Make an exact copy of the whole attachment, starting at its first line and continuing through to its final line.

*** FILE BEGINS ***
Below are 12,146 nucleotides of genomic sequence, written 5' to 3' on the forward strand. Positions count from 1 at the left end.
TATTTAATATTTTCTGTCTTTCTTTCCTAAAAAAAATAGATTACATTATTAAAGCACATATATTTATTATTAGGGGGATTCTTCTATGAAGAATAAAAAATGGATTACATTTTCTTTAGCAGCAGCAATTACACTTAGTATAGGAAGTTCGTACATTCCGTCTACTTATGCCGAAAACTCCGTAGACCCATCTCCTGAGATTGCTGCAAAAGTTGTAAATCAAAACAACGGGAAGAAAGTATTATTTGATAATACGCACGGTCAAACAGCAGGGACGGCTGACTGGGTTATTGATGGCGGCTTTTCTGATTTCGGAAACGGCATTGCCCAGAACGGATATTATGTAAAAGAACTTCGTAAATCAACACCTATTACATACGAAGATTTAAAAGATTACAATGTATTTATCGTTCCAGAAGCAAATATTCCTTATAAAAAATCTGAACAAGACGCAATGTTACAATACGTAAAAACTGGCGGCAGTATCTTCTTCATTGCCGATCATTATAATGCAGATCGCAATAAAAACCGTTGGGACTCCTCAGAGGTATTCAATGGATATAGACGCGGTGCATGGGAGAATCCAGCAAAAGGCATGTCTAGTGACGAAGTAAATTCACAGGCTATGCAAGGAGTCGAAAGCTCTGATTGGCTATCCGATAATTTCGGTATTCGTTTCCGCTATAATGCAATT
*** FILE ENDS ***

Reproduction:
Below are 12,146 nucleotides of genomic sequence, written 5' to 3' on the forward strand. Positions count from 1 at the left end.
TATTTAATATTTTCTGTCTTTCTTTCCTAAAAAAAATAGATTACATTATTAAAGCACATATATTTATTATTAGGGGGATTCTTCTATGAAGAATAAAAAATGGATTACATTTTCTTTAGCAGCAGCAATTACACTTAGTATAGGAAGTTCGTACATTCCGTCTACTTATGCCGAAAACTCCGTAGACCCATCTCCTGAGATTGCTGCAAAAGTTGTAAATCAAAACAACGGGAAGAAAGTATTATTTGATAATACGCACGGTCAAACAGCAGGGACGGCTGACTGGGTTATTGATGGCGGCTTTTCTGATTTCGGAAACGGCATTGCCCAGAACGGATATTATGTAAAAGAACTTCGTAAATCAACACCTATTACATACGAAGATTTAAAAGATTACAATGTATTTATCGTTCCAGAAGCAAATATTCCTTATAAAAAATCTGAACAAGACGCAATGTTACAATACGTAAAAACTGGCGGCAGTATCTTCTTCATTGCCGATCATTATAATGCAGATCGCAATAAAAACCGTTGGGACTCCTCAGAGGTATTCAATGGATATAGACGCGGTGCATGGGAGAATCCAGCAAAAGGCATGTCTAGTGACGAAGTAAATTCACAGGCTATGCAAGGAGTCGAAAGCTCTGATTGGCTATCCGATAATTTCGGTATTCGTTTCCGCTATAATGCAATT